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SUNDAY, JANUARY 2, 2005
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SCOTT MORRIS

Quest for the great white whale

Call me Ishmael.

Like the character who got dragged along in Captain Ahab's obsessive search for Moby-Dick, I spent the days leading up to Christmas trying to harpoon the great white whale.

I speak, of course, of the elusive Nintendo DS, this year's hot Christmas toy.

At some point I concluded it was nothing more than a legend, but kept searching like the crazed sea captain of the 1800s.

It was the same wherever I sailed. Store clerks claimed they had briefly seen a Nintendo DS. They seemed hopeful that a truck expected from the warehouse might be carrying one. But all the talk didn't put any wind in my sails.

Salty dogs like me went to great lengths in the quest to provide our children with the latest game system featuring touch-screen functions, wireless communications and voice recognition.

My search was complicated by the fact that I needed two of them, once for each son.

I enrolled in the unofficial Greater Hartselle Area Parental Nintendo DS Locator Service, staffed by fellow seekers armed with cell phones.

For two weeks I left home early and made the department store rounds in Hartselle and Decatur. I made daily calls to every prospective store in those cities as well as Huntsville and Cullman. On my way home from work, I stopped back by the stores to try again.

I even resorted to offering bribes to clerks.

Nintendo says it sold its first batch of 500,000 units about a week after their Nov. 21 release. On Dec. 9, the company issued a press release that said shoppers "can rejoice" because Nintendo was shipping 1.4 million more.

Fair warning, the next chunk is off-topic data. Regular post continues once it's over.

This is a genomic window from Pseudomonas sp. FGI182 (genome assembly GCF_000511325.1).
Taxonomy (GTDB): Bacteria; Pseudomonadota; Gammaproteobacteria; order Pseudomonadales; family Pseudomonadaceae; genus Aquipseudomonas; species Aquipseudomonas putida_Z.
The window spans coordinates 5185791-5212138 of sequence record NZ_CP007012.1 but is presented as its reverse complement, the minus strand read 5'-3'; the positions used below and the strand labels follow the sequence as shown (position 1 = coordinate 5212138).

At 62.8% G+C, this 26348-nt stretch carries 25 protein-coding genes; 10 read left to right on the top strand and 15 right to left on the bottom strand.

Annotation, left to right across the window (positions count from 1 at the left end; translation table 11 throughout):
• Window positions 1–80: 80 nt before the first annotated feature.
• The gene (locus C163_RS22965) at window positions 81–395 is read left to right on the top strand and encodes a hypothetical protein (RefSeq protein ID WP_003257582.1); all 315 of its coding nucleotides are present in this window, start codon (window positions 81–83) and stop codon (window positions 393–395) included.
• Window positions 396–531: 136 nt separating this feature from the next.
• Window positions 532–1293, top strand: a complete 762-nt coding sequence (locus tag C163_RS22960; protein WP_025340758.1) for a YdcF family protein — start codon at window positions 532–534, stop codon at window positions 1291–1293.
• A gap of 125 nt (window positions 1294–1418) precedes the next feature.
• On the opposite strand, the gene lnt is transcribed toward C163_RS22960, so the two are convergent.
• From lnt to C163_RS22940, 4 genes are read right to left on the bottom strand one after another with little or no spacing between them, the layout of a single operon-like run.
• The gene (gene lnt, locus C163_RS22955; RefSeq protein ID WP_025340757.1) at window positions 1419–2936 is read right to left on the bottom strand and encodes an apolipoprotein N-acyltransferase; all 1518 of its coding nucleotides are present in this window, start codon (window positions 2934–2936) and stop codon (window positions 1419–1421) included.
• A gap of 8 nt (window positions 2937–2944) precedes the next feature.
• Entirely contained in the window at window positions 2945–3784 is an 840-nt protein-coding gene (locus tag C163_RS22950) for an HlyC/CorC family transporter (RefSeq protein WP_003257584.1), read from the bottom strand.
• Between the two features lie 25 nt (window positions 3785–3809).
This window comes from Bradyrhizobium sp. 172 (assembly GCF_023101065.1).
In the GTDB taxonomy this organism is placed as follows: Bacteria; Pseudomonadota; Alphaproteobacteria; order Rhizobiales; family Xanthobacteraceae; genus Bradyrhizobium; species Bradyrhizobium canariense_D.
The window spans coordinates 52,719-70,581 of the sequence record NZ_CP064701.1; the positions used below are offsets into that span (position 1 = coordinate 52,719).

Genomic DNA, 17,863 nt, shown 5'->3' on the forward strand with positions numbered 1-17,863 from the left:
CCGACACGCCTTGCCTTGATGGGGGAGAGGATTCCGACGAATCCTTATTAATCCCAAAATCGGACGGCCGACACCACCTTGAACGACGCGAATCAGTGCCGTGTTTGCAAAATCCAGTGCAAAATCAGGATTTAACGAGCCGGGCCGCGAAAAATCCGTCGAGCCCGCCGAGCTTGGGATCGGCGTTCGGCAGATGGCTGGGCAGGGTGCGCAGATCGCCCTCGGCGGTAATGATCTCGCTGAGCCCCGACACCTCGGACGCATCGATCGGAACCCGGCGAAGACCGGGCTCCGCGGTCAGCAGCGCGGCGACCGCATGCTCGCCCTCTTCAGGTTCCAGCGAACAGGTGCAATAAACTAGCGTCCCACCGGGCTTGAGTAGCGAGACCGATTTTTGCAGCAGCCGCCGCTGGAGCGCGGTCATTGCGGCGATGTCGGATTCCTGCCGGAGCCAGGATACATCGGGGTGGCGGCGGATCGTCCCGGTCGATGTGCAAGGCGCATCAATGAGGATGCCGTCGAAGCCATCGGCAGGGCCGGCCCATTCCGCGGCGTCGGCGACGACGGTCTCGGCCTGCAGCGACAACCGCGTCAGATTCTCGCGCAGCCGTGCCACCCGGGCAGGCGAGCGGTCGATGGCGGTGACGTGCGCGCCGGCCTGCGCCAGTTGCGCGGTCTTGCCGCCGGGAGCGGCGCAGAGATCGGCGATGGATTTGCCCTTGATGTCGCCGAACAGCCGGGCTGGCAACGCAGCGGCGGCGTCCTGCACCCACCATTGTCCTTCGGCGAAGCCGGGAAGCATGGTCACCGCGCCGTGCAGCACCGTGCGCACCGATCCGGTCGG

Ten days later, there was still no rejoicing.

'Twas the Sunday before Christmas when the legendary beast surfaced at Kmart in Cullman. I quickly speared it with a Compass Bank debit card.

And so was born a new dilemma. Which of my sons would receive it and which would get an IOU for Christmas?

I wrung my hands over this decision until Dec. 22, when a call to the same Kmart made a hit. The store had received five that day and sold all but one. I talked the clerk into hiding it until I could get there about 30 minutes later.

The next day, an excited representative of the Greater Hartselle Area Parental Nintendo DS Locator Service called. She said she was standing before a fresh shipment at a local superstore.

I thanked her, but said my search for the great white whale had ended.

Despite the difficulties of this long and perilous voyage, I feel fortunate. After all, Captain Ahab lost a leg and his mind in the quest for Moby-Dick. I still have both legs.

Scott Morris Scott Morris
DAILY City Editor

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